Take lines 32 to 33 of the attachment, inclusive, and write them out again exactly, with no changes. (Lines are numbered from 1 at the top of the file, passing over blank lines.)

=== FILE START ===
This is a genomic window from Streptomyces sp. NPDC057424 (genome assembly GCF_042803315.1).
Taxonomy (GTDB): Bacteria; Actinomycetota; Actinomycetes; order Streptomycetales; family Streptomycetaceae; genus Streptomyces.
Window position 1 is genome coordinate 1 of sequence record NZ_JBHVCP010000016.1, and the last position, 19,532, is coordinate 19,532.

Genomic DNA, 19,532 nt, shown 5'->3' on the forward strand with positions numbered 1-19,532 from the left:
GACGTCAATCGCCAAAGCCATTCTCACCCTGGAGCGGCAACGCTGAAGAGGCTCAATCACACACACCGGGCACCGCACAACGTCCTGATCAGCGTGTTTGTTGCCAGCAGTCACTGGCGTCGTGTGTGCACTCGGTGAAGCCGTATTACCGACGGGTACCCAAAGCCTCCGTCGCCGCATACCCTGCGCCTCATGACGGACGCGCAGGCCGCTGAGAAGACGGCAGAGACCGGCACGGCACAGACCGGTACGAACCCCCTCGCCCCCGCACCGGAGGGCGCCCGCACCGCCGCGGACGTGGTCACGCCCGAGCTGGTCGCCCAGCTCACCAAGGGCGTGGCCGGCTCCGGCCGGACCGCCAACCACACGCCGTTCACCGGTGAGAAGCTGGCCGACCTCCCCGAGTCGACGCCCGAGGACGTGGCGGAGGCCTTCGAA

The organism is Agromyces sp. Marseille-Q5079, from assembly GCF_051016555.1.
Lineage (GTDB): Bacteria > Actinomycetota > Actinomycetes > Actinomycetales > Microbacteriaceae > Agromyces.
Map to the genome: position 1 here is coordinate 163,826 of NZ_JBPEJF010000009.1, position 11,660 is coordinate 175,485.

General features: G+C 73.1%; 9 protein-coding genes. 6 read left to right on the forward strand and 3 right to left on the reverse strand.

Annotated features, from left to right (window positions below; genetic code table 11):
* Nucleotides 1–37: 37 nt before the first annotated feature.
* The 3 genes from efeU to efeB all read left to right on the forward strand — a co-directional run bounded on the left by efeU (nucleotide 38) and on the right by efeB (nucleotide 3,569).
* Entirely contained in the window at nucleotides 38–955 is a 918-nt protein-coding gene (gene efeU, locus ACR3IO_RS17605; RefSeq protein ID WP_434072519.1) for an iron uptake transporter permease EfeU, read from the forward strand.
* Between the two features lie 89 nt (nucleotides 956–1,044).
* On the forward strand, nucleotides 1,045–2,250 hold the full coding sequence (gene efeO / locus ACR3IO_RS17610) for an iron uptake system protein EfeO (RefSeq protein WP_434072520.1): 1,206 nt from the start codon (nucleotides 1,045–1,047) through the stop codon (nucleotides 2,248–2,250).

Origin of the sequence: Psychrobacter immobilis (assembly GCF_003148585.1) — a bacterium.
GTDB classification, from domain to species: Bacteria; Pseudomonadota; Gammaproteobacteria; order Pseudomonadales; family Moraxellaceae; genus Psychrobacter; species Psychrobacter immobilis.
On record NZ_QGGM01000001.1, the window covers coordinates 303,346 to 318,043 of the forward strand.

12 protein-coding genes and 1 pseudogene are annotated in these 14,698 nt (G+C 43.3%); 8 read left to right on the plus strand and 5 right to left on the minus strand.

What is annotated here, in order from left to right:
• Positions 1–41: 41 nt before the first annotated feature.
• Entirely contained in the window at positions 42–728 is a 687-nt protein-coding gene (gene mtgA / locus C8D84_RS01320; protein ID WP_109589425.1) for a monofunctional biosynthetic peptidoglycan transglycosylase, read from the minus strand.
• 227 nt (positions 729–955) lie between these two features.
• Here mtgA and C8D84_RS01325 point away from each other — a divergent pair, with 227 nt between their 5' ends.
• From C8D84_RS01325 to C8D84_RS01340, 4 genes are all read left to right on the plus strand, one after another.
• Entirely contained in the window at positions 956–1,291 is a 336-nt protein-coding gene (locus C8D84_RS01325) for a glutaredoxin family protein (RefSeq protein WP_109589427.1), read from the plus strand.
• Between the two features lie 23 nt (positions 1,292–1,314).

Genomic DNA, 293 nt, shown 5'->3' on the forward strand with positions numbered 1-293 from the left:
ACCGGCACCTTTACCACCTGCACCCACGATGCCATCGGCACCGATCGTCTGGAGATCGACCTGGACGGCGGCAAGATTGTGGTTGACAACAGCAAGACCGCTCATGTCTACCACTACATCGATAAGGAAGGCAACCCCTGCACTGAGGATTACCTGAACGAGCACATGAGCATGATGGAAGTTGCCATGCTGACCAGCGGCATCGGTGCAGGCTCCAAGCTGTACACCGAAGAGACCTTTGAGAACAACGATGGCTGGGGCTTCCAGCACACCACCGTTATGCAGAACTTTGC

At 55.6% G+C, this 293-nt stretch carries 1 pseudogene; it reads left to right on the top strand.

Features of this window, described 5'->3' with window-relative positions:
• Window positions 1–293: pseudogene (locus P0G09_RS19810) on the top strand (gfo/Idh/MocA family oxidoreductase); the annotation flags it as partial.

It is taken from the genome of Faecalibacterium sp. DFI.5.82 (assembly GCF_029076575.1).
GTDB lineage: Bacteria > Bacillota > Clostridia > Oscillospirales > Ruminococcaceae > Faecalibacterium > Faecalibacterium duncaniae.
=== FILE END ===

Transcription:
• Window positions 1–293: pseudogene (locus P0G09_RS19810) on the top strand (gfo/Idh/MocA family oxidoreductase); the annotation flags it as partial.

It is taken from the genome of Faecalibacterium sp. DFI.5.82 (assembly GCF_029076575.1).